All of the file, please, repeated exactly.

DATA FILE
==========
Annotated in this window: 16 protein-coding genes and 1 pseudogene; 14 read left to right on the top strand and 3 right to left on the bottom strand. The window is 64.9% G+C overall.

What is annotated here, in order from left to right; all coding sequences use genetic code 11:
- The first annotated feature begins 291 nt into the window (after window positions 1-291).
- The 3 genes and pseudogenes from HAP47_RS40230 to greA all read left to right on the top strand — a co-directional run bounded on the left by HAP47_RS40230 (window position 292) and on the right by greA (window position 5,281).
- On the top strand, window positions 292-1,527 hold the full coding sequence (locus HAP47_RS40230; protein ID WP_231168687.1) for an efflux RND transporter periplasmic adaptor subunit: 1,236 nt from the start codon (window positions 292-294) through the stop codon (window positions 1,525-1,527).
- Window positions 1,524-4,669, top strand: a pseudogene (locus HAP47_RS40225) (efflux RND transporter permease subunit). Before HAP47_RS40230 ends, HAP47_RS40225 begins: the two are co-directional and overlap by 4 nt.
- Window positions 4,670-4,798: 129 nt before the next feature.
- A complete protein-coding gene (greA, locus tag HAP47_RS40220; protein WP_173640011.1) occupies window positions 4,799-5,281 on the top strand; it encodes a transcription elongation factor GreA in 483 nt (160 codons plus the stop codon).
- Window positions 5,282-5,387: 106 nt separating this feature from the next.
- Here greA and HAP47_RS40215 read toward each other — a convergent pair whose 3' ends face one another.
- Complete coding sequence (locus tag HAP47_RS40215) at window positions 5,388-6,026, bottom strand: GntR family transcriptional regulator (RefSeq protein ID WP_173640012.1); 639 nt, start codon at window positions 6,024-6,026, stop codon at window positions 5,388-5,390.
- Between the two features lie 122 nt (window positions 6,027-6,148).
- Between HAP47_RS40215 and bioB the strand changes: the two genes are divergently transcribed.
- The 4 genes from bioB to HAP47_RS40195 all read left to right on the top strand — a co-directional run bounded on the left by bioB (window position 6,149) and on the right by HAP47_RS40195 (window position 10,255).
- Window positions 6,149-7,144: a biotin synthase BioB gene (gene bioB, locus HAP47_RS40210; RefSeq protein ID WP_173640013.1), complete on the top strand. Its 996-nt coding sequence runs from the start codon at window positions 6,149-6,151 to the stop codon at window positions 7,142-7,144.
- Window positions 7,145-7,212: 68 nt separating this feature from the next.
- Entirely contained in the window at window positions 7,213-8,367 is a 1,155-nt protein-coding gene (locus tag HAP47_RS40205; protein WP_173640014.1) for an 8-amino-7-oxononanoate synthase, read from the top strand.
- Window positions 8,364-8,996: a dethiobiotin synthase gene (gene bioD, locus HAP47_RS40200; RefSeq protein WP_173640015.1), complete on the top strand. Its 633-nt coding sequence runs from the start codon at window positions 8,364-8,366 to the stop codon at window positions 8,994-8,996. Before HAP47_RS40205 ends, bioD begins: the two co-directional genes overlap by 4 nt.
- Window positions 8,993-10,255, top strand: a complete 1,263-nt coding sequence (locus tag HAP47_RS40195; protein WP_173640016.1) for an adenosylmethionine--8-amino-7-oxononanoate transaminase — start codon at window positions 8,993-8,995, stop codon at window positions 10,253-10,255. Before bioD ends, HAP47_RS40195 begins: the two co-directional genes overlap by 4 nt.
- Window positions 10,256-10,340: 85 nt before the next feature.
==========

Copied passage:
Annotated in this window: 16 protein-coding genes and 1 pseudogene; 14 read left to right on the top strand and 3 right to left on the bottom strand. The window is 64.9% G+C overall.

What is annotated here, in order from left to right; all coding sequences use genetic code 11:
- The first annotated feature begins 291 nt into the window (after window positions 1-291).
- The 3 genes and pseudogenes from HAP47_RS40230 to greA all read left to right on the top strand — a co-directional run bounded on the left by HAP47_RS40230 (window position 292) and on the right by greA (window position 5,281).
- On the top strand, window positions 292-1,527 hold the full coding sequence (locus HAP47_RS40230; protein ID WP_231168687.1) for an efflux RND transporter periplasmic adaptor subunit: 1,236 nt from the start codon (window positions 292-294) through the stop codon (window positions 1,525-1,527).
- Window positions 1,524-4,669, top strand: a pseudogene (locus HAP47_RS40225) (efflux RND transporter permease subunit). Before HAP47_RS40230 ends, HAP47_RS40225 begins: the two are co-directional and overlap by 4 nt.
- Window positions 4,670-4,798: 129 nt before the next feature.
- A complete protein-coding gene (greA, locus tag HAP47_RS40220; protein WP_173640011.1) occupies window positions 4,799-5,281 on the top strand; it encodes a transcription elongation factor GreA in 483 nt (160 codons plus the stop codon).
- Window positions 5,282-5,387: 106 nt separating this feature from the next.
- Here greA and HAP47_RS40215 read toward each other — a convergent pair whose 3' ends face one another.
- Complete coding sequence (locus tag HAP47_RS40215) at window positions 5,388-6,026, bottom strand: GntR family transcriptional regulator (RefSeq protein ID WP_173640012.1); 639 nt, start codon at window positions 6,024-6,026, stop codon at window positions 5,388-5,390.
- Between the two features lie 122 nt (window positions 6,027-6,148).
- Between HAP47_RS40215 and bioB the strand changes: the two genes are divergently transcribed.
- The 4 genes from bioB to HAP47_RS40195 all read left to right on the top strand — a co-directional run bounded on the left by bioB (window position 6,149) and on the right by HAP47_RS40195 (window position 10,255).
- Window positions 6,149-7,144: a biotin synthase BioB gene (gene bioB, locus HAP47_RS40210; RefSeq protein ID WP_173640013.1), complete on the top strand. Its 996-nt coding sequence runs from the start codon at window positions 6,149-6,151 to the stop codon at window positions 7,142-7,144.
- Window positions 7,145-7,212: 68 nt separating this feature from the next.
- Entirely contained in the window at window positions 7,213-8,367 is a 1,155-nt protein-coding gene (locus tag HAP47_RS40205; protein WP_173640014.1) for an 8-amino-7-oxononanoate synthase, read from the top strand.
- Window positions 8,364-8,996: a dethiobiotin synthase gene (gene bioD, locus HAP47_RS40200; RefSeq protein WP_173640015.1), complete on the top strand. Its 633-nt coding sequence runs from the start codon at window positions 8,364-8,366 to the stop codon at window positions 8,994-8,996. Before HAP47_RS40205 ends, bioD begins: the two co-directional genes overlap by 4 nt.
- Window positions 8,993-10,255, top strand: a complete 1,263-nt coding sequence (locus tag HAP47_RS40195; protein WP_173640016.1) for an adenosylmethionine--8-amino-7-oxononanoate transaminase — start codon at window positions 8,993-8,995, stop codon at window positions 10,253-10,255. Before bioD ends, HAP47_RS40195 begins: the two co-directional genes overlap by 4 nt.
- Window positions 10,256-10,340: 85 nt before the next feature.